• Agneta

    Lovely post! Thank you:-)

    • Cathy Grafton

    Thanks for the trip to the market David. I love to visit them when I come to Paris and have been to many. Can you tell us which one this is? I do try to talk to the market folks, know a wonderful cheese guy at Monge Market and will always remember the flirty olive sellter at Saxe-Breteuil.

      • David
      David Lebovitz

      The Popincourt Market

    • Anina

    …and you can find a recipe and article about Ail d’Arleux also on my blog, in German language:

    My tress of garlic remained fresh at least half a year without getting the little green sprout inside. And what a wonderful, aromatic and absolutely delicate taste it has!

    • Elle

    Am now intrigued by the bitter turnip. Is it close to a daikon? Wonder if it’s just a wild turnip. Turnips are known for being naturally a little spicy and bitter – farmers are always trying to sweeten their turnips and US recipes are all about removing the bitterness…maybe that’s just their nature when untampered with?

    • Elizabeth Galloway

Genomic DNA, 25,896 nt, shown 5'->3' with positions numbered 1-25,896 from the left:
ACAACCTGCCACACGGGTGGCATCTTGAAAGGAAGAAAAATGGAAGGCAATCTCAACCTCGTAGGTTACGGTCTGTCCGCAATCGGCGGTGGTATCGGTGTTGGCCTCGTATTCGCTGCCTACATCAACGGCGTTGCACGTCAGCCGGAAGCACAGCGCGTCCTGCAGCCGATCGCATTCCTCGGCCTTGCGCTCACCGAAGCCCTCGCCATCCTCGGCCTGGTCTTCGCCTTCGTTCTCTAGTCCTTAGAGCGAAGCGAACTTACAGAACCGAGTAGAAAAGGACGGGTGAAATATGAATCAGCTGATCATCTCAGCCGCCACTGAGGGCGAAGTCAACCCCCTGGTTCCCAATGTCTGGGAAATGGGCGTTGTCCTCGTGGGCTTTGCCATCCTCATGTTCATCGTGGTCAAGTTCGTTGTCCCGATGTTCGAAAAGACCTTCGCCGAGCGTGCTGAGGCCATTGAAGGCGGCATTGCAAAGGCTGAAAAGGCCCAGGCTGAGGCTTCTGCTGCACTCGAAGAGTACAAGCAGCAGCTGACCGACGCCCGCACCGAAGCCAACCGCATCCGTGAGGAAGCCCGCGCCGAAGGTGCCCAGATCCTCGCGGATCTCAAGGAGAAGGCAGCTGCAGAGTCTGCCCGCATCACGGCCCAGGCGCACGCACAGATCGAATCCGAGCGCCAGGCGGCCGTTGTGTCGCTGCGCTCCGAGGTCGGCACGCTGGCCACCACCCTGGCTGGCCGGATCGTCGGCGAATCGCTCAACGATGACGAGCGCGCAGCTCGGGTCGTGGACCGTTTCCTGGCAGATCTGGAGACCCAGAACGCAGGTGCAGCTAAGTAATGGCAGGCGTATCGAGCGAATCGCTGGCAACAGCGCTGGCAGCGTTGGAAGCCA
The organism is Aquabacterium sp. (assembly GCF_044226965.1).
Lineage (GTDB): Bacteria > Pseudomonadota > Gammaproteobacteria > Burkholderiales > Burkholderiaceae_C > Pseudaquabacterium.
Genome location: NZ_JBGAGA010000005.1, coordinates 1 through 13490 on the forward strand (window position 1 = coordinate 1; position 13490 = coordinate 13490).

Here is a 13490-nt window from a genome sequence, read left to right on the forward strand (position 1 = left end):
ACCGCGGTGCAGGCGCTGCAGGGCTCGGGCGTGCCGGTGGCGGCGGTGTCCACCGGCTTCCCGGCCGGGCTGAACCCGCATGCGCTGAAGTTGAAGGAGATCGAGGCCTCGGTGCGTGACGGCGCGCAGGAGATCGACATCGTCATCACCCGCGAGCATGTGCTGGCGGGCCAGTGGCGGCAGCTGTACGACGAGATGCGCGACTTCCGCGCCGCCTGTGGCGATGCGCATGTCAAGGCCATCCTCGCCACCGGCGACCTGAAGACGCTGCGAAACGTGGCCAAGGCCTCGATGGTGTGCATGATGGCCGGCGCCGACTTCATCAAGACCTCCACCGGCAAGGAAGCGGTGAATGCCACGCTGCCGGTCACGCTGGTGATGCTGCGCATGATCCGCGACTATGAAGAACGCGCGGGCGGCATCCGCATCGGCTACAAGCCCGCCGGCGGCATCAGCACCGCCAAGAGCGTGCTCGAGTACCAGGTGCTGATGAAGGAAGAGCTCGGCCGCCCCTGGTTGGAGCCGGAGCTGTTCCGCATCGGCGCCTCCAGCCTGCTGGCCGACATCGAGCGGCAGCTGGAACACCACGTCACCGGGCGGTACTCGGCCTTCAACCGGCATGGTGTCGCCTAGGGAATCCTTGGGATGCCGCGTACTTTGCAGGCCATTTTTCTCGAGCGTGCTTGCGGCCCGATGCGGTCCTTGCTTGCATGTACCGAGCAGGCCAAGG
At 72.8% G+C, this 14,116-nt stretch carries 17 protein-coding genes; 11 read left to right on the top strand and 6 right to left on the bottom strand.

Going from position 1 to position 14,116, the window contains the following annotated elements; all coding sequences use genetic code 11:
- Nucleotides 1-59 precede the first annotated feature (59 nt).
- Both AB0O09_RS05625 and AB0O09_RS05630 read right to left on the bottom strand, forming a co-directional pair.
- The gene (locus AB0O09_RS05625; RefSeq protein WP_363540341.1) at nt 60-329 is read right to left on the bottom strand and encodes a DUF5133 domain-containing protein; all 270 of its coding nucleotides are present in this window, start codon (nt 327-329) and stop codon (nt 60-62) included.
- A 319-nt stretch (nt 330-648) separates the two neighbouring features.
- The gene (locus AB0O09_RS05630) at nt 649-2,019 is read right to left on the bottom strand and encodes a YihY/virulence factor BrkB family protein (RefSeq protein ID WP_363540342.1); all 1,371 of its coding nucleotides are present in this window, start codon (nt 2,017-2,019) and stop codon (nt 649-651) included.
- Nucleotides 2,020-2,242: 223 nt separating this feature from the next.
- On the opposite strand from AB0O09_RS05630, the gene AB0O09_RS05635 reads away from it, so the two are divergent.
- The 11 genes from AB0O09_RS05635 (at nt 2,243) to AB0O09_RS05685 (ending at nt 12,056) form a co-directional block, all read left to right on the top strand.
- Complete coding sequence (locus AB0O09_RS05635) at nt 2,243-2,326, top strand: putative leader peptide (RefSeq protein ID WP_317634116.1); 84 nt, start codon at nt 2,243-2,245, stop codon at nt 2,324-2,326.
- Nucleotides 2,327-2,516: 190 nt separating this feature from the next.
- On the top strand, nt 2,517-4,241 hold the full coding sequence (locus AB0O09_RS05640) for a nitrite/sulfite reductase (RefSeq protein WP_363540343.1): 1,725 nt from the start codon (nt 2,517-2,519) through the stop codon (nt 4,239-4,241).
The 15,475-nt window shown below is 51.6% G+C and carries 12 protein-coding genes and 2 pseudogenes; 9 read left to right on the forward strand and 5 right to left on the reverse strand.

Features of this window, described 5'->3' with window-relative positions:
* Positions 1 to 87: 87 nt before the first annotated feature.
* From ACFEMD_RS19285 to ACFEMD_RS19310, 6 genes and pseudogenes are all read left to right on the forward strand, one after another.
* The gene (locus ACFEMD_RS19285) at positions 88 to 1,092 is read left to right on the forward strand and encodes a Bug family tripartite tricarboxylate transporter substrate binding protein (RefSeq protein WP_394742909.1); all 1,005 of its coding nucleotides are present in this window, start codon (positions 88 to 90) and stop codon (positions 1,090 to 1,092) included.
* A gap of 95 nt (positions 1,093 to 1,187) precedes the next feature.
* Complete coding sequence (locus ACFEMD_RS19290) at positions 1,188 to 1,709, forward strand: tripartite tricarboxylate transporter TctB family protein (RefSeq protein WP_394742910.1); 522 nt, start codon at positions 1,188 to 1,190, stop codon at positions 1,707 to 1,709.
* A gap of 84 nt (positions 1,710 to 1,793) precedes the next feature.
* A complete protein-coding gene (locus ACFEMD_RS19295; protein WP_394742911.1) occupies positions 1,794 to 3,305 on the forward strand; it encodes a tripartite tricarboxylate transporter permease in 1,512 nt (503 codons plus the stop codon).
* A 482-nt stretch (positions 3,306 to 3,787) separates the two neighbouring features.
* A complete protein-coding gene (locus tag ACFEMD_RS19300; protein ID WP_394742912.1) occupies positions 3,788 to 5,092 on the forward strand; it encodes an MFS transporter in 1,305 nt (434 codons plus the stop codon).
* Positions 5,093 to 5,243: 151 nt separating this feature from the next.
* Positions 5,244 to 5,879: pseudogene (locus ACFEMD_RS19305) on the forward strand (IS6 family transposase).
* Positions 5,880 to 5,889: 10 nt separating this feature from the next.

This is reference to a older recipe 7/2011 “Green tomato chutney” As with many folks out there with gardens, there is usually an abundance of green tomato left in September and even October. I found your recipe on line and almost didn’t make it because you have never been so lack luster about any of your recipes before. Denigrating the textures of green tomatoes, your general disinterest in it as an ingredient, so non committal, I could practically hear you yawning as you say, try it if you don’t have anything better to do like your taxes!

    Well people, make this recipe! It is wonderful. Green tomatoes when cut are crisp and glistening, green tomatoes come at the same time when one might have many peppers left in their garden as well. I used two hot peppers diced instead of dried. I love the heat and contrast of hot, tart and sweet. Great with roasted pork, or on a crisp bread over marscarpone cheese. Love it! David you should re- post the recipe.